Statues: history or hindrance?

How do we respond to colonial statuary in Sydney today?

This question became especially pertinent during recent protests associated with the Black Lives Matter movement. Statues of people with links to slavery, colonialism, and white supremacy became lightning rods for protest, vandalism and destruction around the world. Acts of destruction were widely covered in the media while social media gave great energy to debates about the future of such monuments.

In Australia, the commissioning of bronze monuments proliferated in the Victorian era when the British Empire extended its influence. The period preceding the Great War is considered the ‘heyday’ of colonial statuary in many Australian cities. The three most commemorated men in NSW are Cook (28 statues), Governor Arthur Phillip (19) and John Oxley (18). In Sydney there are over 200 statues and only 6% are women, usually monarchs or symbols of liberty, freedom or hope. There are three dogs, a cat (Trim, Matthew Flinders’ cat) and a pig, Porcellino, in front of Sydney Hospital on Macquarie Street. There are, however, no public funded statues of Aboriginal people.

GML Heritage was a proud opal patron of this year’s ICOMOS General Assembly 2023. Our staff also contributed to a range of papers and posters throughout the symposium. Our poster Statues: History or Hinderance? was a provocation to delegates to question the ubiquitous colonial statues that surround us in the public domain.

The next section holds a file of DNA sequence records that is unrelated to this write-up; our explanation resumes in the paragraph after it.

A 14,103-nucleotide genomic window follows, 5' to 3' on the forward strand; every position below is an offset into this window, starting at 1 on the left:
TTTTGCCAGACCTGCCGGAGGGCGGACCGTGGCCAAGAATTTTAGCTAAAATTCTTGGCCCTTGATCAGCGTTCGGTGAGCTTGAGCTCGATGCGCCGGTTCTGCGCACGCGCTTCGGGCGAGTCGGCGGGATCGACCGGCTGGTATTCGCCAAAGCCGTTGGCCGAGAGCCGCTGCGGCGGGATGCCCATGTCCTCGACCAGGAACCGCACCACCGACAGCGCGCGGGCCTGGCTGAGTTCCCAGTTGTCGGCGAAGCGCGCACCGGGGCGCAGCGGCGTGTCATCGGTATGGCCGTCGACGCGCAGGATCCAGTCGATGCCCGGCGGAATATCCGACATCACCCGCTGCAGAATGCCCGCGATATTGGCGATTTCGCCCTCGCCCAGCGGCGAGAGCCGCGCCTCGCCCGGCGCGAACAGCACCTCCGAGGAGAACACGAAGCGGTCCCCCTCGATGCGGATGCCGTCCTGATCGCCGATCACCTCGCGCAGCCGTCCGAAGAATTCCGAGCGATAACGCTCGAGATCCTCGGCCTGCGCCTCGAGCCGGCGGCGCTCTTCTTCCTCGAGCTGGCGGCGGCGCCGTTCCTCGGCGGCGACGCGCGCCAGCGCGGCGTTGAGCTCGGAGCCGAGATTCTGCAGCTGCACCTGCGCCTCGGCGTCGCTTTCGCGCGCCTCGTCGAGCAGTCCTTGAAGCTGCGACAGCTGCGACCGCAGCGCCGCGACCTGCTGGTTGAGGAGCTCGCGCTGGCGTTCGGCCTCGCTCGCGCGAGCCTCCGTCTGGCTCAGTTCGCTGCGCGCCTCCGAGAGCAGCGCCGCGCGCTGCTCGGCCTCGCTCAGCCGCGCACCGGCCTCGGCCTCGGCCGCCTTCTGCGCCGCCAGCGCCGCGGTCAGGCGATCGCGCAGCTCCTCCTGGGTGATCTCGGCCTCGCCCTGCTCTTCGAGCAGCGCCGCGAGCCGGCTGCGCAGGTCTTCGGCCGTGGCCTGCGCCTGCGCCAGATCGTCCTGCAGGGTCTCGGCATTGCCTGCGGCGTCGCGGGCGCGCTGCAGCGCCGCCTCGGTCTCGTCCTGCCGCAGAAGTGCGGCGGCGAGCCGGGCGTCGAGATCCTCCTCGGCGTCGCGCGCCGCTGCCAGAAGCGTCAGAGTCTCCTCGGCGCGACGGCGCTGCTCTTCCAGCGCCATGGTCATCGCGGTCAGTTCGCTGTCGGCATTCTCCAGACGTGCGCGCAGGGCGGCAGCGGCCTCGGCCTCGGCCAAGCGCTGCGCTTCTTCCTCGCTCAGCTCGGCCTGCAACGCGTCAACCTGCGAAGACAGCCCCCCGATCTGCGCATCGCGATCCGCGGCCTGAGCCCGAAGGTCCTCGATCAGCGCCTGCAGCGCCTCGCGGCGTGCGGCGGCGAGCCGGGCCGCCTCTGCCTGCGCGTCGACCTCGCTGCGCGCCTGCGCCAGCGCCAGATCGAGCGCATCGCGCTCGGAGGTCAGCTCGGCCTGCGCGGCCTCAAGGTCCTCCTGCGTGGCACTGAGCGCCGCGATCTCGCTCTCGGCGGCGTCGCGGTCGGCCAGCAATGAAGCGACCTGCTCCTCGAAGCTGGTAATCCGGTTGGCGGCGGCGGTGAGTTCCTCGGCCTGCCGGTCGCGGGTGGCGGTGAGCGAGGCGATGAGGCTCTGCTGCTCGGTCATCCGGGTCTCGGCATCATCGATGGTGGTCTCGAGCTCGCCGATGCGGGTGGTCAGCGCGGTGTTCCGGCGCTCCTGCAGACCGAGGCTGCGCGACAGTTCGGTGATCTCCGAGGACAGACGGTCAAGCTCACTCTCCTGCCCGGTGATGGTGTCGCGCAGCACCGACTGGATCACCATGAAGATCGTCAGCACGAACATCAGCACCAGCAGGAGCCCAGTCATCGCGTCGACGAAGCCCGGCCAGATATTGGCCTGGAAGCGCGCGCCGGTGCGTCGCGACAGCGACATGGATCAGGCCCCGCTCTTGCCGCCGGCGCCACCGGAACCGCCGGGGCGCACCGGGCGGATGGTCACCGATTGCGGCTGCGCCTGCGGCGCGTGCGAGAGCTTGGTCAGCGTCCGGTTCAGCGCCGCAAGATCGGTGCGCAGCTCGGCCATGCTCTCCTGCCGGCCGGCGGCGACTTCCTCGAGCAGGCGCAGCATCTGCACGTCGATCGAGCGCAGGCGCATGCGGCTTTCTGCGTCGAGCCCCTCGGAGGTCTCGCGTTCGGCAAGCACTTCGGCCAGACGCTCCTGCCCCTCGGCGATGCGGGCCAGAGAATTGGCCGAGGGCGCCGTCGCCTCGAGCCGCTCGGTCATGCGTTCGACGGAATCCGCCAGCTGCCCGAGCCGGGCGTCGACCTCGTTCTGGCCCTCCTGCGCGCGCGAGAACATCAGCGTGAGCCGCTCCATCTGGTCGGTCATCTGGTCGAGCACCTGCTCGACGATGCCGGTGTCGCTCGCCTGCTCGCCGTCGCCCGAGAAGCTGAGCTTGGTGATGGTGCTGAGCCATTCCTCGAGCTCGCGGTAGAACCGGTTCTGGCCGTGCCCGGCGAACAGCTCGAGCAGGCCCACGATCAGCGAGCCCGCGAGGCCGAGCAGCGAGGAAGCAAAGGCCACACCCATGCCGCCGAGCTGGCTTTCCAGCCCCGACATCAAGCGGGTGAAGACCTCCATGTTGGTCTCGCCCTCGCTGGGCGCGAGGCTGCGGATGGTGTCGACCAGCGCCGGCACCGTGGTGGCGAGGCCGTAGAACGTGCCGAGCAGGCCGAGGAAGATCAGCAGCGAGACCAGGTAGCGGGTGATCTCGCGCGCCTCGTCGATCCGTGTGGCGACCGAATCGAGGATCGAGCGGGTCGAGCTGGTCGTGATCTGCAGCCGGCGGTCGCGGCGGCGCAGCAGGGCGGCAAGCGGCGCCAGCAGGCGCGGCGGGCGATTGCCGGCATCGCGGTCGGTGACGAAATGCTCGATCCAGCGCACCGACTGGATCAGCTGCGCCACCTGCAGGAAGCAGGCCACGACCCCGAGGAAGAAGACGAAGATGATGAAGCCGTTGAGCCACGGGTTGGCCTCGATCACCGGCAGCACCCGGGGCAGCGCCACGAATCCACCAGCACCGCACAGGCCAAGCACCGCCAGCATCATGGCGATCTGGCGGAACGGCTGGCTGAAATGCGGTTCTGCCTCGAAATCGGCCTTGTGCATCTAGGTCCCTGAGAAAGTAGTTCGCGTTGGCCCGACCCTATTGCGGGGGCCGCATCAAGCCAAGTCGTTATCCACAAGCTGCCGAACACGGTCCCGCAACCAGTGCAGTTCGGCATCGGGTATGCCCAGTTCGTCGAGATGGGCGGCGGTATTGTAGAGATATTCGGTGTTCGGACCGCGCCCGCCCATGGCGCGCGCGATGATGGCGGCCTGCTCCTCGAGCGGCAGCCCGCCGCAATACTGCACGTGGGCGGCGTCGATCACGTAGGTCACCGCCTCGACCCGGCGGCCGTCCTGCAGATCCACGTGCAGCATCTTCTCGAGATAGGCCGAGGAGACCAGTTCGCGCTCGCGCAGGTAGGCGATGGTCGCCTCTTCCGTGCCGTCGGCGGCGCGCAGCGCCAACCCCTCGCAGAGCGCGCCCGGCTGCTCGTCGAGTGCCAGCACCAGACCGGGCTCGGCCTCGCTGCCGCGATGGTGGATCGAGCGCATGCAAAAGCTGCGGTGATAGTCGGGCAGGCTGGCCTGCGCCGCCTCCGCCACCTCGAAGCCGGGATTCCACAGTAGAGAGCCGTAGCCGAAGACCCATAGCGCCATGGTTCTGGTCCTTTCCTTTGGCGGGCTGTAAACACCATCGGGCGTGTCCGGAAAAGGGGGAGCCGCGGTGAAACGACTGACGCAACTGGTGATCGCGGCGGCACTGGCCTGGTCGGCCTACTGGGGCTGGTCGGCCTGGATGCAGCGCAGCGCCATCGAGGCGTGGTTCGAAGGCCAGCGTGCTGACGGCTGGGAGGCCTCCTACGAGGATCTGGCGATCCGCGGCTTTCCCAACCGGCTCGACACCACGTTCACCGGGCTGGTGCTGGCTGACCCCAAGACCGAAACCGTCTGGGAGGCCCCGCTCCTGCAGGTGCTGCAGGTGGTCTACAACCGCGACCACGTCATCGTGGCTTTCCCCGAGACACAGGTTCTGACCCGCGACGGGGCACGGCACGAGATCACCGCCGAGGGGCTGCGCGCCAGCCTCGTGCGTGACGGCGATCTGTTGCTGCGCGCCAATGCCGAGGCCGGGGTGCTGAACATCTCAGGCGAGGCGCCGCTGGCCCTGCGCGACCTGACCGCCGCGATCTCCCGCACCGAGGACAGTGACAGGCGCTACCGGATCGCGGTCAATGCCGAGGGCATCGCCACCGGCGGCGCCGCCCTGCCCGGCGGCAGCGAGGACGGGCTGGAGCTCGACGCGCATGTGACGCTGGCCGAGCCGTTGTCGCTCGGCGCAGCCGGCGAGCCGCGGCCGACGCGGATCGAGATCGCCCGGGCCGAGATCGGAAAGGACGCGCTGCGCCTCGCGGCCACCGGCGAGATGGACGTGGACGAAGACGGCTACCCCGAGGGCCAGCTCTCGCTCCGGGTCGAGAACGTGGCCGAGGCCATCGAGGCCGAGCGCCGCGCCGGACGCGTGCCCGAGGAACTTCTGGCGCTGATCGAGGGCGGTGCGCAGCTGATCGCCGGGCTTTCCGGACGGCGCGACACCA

We invited people to scrawl, graffiti or stick notes on the poster and tell us what they thought. Using the Captain Cook statue at Hyde Park as an example, we asked whether people felt he should be removed, reinterpreted or replaced. Delegates had playful and insightful things to say:

Replace Cook … with anything and anyone who’s not an old white dude
Reinterpret Cook … reshape the space and tell the whole story in a broader perspective
Put a cone on his head!
Ever heard of a museum? Not in public, move out of our shared public spaces.
Don’t erase any history, recognise and retain
Tell all the stories!

Of course, erecting more statues doesn’t solve the conundrum of how we celebrate or silence specific histories. Removing them is an important act of protest, but does it erase history? Perhaps ‘activating’ statues through public art or programming could stir new conversations about representation, belonging and memory.

Captain Cook dressed up (Costume by Ken Done, Eloise Rapp, Jenny Kee, Bronwyn Bancroft), No Pride In Genocide (The Sydney Morning Herald).

Delegates at the ICOMOS GA2023 shared their opinions.